We are a fan of the company for their strong profitability as well as their good financial health and value. The company only operates at an 8.66 P/E, but they have around 25%-plus growth in sales in the next two years.

The company gets high marks for financial health as they have drastically improved their cash conversion cycle, increased free cash flow well, and they have lower debt issues than some companies in the industry.

The company is very solid in all of our scores besides perhaps growth, which is marked by lower five-year growth but very strong YoY growth. The company is a bit less diversified than some others that may lead to cyclical growth.

Overall, however, this company is on the right direction with a focus on specialty chemicals and materials that seem to have propelled them recently in growth and profitability. That trend should continue.

Rockwood Holdings (ROC) -

Rockwood is one of our top rankers on the different criteria we look at for a company, but we do not see a ton of price upside as we worry about the company’s future growth from these levels somewhat. The company has heavy levels of debt, they have hit a very high level of profitability hat may be hard to maintain, and many of the business lines do not have stiff economic moats.

We tip our hat to the company as they have done wonderfully over the past few years, but they have almost $2B in total debt at this time with only around $240M of free cash flow. The company has never seen the likes of 14% operating income, and it's sustainability in a cyclical market is hard to imagine.

The company has a very strong moat in the lithium and ceramic chemical market, but they also have some lines that are less specialty and do not have as strong of economic moats, and those are the areas where we are worried about the margins dropping.

Management is in tip-top shape. Five-year net income per employee has improved by over 130%. ROIC and ROE have improved by over 300% in the past year as well. Management is doing a great job, but they do need to improve free cash flow and reduce debt.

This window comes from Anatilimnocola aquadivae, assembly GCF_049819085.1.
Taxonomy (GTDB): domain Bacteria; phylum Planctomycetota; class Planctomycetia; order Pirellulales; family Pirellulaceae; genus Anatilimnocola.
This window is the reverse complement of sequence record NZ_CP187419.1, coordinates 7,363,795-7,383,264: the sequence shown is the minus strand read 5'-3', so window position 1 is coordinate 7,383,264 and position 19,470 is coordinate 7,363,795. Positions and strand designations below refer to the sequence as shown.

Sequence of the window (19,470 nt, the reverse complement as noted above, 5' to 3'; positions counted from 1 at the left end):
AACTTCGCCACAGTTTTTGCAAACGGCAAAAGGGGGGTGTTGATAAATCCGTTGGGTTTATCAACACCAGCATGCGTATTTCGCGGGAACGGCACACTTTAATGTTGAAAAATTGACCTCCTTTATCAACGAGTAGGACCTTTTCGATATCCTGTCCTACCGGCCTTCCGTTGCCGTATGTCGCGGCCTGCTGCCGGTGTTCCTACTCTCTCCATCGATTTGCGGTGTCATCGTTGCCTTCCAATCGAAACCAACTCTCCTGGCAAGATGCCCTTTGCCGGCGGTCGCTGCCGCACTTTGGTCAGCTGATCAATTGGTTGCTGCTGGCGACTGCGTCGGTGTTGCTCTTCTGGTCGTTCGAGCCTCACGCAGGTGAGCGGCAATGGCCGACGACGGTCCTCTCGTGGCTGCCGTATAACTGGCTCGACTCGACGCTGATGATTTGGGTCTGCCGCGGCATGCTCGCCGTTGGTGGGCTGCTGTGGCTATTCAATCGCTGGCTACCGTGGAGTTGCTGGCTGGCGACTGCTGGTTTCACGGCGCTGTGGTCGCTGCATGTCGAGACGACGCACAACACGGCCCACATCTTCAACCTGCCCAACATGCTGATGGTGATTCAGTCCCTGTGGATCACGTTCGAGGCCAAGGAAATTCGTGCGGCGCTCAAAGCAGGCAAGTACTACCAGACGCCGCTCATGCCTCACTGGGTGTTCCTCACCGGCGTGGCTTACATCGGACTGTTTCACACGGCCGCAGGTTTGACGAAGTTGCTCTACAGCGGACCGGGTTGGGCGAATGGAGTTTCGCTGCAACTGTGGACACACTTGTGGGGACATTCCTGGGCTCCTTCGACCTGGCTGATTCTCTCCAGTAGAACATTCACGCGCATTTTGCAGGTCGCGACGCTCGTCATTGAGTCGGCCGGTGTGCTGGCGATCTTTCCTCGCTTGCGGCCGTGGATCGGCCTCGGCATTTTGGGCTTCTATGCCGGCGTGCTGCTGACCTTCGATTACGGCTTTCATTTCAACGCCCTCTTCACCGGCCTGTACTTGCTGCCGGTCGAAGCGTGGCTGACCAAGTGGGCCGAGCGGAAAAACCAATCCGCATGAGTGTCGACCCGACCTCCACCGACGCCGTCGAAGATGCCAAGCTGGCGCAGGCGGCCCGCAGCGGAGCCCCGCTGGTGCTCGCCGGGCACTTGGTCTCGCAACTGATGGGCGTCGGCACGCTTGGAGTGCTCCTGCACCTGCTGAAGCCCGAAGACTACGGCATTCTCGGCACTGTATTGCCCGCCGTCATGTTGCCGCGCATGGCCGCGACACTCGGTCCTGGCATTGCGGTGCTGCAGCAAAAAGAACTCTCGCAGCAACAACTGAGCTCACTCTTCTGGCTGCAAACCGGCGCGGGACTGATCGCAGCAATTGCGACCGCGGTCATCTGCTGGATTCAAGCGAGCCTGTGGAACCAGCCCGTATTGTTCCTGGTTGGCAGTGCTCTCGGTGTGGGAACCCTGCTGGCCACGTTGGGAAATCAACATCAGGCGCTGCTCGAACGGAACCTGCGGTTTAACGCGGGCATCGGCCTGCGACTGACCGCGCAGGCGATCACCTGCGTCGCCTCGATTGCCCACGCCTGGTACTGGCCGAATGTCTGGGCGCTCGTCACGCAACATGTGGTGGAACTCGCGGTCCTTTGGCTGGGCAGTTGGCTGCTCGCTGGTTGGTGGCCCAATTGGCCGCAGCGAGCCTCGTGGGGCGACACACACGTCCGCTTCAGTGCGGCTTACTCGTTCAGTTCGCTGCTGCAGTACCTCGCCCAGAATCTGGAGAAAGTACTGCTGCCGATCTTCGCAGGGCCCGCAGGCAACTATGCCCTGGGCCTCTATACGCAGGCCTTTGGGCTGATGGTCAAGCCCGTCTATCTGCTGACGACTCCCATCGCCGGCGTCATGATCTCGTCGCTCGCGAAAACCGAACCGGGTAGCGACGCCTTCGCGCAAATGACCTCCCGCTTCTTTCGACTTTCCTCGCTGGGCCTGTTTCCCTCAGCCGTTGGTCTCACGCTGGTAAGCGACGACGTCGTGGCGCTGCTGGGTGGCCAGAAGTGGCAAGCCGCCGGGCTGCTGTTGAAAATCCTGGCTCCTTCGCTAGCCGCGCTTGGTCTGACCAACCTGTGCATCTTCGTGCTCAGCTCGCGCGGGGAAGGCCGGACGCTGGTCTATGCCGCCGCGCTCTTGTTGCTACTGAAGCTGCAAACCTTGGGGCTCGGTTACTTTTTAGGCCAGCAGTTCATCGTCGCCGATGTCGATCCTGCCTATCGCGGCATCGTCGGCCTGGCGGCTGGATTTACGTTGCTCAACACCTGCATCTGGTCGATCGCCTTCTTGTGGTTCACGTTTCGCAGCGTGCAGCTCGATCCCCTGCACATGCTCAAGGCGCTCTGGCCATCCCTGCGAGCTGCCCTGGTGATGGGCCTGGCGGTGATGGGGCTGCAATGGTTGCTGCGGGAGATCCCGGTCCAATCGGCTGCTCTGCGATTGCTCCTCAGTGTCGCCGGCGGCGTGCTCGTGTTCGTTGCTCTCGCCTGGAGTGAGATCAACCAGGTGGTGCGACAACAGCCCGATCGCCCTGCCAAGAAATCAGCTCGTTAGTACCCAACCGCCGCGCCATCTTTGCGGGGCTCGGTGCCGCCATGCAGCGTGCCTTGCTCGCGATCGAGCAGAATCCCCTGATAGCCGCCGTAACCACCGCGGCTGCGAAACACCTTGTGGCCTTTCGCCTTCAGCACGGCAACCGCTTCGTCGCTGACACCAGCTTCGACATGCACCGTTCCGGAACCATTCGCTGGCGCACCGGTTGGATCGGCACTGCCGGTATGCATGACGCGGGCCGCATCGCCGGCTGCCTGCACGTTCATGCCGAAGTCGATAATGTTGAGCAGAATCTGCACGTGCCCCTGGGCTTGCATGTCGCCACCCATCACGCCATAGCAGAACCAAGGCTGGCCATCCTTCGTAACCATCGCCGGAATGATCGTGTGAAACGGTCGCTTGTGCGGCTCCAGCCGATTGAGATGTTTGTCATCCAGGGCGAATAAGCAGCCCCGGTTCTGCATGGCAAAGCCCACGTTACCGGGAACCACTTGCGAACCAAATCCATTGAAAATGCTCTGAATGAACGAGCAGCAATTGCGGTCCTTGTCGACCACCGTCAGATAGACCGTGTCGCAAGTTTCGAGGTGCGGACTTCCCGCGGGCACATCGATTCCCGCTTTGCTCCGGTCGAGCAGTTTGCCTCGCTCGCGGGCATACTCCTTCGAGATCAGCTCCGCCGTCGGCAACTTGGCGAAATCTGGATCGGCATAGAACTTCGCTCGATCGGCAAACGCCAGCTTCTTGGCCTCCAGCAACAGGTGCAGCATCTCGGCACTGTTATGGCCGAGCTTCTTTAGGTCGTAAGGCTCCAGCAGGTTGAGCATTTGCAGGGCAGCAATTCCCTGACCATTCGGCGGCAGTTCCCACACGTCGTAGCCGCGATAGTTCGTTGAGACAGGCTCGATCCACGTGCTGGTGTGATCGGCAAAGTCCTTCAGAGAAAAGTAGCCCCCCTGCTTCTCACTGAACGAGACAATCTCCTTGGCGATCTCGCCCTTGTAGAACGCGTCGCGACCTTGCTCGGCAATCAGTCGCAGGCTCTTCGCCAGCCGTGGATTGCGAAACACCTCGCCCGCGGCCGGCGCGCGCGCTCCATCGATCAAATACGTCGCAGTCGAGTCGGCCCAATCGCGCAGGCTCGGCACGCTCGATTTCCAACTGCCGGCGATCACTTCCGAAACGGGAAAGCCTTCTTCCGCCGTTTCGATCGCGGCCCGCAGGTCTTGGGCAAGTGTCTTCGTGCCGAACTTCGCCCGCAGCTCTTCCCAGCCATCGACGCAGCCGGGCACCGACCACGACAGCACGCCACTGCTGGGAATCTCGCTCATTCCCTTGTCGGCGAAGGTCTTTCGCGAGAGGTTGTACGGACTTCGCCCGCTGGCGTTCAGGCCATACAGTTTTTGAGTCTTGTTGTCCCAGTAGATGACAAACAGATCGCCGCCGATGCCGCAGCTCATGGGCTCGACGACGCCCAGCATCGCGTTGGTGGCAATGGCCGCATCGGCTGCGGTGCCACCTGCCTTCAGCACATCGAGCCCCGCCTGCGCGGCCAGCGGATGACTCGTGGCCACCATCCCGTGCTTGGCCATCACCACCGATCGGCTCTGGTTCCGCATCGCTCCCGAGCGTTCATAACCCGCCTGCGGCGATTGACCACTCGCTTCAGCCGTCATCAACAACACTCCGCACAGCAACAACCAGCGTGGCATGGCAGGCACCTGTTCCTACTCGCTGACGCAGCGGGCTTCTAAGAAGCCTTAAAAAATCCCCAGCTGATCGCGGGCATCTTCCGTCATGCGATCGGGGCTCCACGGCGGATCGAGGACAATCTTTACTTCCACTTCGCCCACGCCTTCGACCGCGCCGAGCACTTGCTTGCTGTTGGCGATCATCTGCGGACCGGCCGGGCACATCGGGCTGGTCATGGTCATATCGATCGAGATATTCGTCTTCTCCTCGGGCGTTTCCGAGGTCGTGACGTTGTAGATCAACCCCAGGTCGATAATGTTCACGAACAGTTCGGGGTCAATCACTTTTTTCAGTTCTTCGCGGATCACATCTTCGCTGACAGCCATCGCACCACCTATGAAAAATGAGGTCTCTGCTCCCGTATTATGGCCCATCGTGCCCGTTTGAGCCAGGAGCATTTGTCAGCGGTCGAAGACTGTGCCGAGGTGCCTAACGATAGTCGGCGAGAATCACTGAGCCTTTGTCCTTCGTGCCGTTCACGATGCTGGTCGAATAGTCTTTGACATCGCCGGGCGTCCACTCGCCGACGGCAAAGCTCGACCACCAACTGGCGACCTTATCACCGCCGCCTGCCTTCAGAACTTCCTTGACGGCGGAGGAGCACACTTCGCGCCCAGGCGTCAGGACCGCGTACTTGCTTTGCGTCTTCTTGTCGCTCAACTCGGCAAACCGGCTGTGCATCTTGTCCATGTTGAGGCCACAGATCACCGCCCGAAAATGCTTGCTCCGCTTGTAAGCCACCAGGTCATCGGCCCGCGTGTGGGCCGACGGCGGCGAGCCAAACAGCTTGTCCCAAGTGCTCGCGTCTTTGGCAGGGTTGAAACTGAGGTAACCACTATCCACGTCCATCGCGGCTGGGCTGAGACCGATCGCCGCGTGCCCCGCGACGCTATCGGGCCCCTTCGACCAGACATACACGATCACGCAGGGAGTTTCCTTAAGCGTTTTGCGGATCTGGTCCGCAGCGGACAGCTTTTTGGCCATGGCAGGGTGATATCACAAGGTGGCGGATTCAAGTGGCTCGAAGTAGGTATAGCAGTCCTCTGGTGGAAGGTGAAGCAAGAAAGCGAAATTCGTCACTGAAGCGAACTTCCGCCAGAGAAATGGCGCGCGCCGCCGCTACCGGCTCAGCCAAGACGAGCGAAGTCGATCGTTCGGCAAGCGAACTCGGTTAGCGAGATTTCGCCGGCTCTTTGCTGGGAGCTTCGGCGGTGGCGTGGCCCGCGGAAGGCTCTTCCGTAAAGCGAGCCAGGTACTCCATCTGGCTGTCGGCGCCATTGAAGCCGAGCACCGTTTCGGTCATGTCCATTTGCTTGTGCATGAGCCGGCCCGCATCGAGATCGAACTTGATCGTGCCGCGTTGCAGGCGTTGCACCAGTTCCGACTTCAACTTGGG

If these problems were fixed, ROC would definitely see our targets improve.

Sociedad Quimica y Minera (SQM) -

Sociedad Quimica y Minera (SQM) is a great way to play the growth story in Chile and basic materials. The company has a reserve of materials in Chile that are unique and give the company a great economic moat in the South American market.

This reserve gives the company a moat that will allow them to continue to operate with top-notch margins and good growth levels for the coming years. We think the stock has a lot of growth potential, and it could take off in price with a bit more growth.

The company is overvalued in comparison to other companies in its sector, but it is also growing at a much more significant rate than other companies in its industry. The company grew at over 27% in sales YoY, which is well above all other companies in the sector.

With high growth and international sales, the company does have risks right now. They have the ability to drop in margins and not grow at the levels that can sustain a higher P/E ratio.

For the growth play in the sector, SQM is the pick.

More information on each of these as well as FMC (FMC), Georgia Gulf (GGC), PolyOne (POL) and Westlake (WLK) can be seen on our website.

Source: Initiating Coverage Of Chemical Companies